MW: Are there topics you won't touch?
LB: Abortion is really hard. It's too much of a flashpoint. I did a thing in my act once where I just said the word. I didn't make a joke, I just said the word, and I said this in my act, you could actually hear the tension in the room rise. Just from the word. If you want a reason we can't have a legitimate discussion about it, it's that. People are on the edge of their seats.
The same is true, and shouldn't be, in terms of gun violence. I'm starting to talk about that in my act. The first time I talked about it, I didn't make a joke. I wasted two minutes of stage time to get people to realize I'm not going to go on a diatribe about taking their guns. The first time was in Colorado, and before I said anything, a man got up and walked out of the room. Before I said anything. Anything. Appalling. He didn't even get to hear the jokes.
MW: A few years ago, you did a couple of shows for the History Channel that were a sort of comedy/documentary hybrid ("History of the Joke" in 2008 and "Surviving Christmas with Lewis Black" in 2009). Where did that come from?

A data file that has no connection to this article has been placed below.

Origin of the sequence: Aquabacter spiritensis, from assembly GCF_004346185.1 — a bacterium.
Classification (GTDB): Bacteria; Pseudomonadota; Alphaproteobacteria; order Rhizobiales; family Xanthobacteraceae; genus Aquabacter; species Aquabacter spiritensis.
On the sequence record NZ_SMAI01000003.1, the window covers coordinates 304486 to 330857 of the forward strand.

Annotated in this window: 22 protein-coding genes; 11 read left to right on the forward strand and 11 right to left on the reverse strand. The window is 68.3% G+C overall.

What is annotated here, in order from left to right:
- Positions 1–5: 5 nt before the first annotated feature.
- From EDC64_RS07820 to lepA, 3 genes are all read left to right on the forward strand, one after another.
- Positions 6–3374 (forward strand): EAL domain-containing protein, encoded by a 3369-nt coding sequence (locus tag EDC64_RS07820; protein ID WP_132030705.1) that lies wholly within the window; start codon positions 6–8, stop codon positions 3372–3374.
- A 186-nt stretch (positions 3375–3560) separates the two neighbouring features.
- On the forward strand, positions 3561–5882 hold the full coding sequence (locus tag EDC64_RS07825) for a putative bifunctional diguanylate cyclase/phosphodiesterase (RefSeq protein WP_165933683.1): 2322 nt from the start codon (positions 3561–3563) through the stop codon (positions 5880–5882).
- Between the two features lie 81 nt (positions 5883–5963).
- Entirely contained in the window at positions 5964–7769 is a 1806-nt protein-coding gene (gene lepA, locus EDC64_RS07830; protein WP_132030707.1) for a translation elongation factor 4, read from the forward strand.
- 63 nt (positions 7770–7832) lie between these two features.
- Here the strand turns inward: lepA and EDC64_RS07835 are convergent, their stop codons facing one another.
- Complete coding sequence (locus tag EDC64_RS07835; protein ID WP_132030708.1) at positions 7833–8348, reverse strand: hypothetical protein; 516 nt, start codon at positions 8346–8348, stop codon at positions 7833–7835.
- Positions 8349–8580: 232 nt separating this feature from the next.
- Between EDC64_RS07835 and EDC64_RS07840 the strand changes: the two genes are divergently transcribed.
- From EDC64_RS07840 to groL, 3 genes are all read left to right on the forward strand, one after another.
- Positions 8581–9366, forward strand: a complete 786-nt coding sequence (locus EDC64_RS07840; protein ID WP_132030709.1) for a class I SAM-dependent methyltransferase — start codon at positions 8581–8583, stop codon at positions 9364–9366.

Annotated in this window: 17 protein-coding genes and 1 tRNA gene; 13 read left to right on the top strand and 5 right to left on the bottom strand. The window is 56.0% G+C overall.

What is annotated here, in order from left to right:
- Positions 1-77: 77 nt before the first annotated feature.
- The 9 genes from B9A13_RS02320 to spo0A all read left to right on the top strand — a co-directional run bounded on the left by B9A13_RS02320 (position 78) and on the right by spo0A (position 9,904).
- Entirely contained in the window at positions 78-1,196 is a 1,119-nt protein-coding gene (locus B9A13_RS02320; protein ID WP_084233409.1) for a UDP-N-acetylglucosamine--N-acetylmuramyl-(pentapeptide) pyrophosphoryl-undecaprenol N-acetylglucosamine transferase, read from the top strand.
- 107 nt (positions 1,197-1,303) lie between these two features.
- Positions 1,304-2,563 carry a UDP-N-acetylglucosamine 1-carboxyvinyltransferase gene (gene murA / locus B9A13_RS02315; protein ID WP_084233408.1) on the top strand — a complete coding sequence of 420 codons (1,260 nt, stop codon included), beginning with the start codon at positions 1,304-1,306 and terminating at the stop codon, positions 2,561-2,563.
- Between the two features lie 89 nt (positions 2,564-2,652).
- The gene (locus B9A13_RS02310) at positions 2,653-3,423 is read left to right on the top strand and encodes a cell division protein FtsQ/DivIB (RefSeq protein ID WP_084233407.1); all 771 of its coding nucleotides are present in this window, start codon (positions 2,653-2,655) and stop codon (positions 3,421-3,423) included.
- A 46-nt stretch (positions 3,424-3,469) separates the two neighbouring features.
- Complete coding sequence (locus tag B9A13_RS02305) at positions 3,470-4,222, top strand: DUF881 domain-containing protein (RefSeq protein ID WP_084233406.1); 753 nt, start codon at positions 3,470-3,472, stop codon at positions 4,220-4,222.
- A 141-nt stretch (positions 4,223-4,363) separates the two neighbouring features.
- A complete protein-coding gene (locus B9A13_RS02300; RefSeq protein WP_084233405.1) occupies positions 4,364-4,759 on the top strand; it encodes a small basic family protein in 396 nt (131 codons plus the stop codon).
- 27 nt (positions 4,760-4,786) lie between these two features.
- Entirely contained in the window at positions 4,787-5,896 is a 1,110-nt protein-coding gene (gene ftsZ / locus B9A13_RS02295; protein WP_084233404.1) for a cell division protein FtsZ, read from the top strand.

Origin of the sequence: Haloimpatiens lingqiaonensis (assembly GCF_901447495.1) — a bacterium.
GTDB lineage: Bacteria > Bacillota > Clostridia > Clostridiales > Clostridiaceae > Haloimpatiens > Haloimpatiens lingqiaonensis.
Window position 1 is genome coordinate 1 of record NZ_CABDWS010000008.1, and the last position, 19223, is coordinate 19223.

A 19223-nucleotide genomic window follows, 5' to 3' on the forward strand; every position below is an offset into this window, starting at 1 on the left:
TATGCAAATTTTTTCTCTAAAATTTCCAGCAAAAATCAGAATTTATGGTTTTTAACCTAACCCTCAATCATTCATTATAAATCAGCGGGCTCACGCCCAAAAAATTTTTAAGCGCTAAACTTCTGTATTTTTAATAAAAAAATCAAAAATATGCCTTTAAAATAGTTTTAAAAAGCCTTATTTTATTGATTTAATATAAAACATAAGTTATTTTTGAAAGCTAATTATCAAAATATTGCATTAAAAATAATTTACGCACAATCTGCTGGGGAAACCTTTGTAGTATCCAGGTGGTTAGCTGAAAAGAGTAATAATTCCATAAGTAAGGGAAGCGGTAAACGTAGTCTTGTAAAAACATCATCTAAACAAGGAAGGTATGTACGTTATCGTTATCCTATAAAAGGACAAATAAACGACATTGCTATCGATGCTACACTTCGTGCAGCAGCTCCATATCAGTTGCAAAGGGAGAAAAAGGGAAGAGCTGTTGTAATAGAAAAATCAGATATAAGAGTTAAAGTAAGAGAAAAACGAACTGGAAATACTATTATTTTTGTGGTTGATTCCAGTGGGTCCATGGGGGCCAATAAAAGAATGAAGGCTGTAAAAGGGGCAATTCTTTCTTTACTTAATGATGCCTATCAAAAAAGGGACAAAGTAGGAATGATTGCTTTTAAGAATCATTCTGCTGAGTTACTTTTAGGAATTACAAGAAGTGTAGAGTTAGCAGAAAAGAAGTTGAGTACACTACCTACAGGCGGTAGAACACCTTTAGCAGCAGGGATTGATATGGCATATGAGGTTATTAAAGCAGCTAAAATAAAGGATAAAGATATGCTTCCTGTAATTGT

LB: They talked to me about doing it. It went well the first time. The second time, they took something that was funny and made it less funny. It's not like it was psychotically edgy; I wasn't saying blasphemous things. But it was funny, and they gutted it.
I realized I can't do anything unless I have the final say. The first one ("History of the Joke") was great, though. The Christmas show should have been much funnier. ...They hired me and they didn't trust me. I just don't have time for that. I got into this too late for that.
That's why I prefer comedy. With comedy, it's just me and the audience. If I screw it up, I screw it up. And I know what to say to the audience after I screw it up.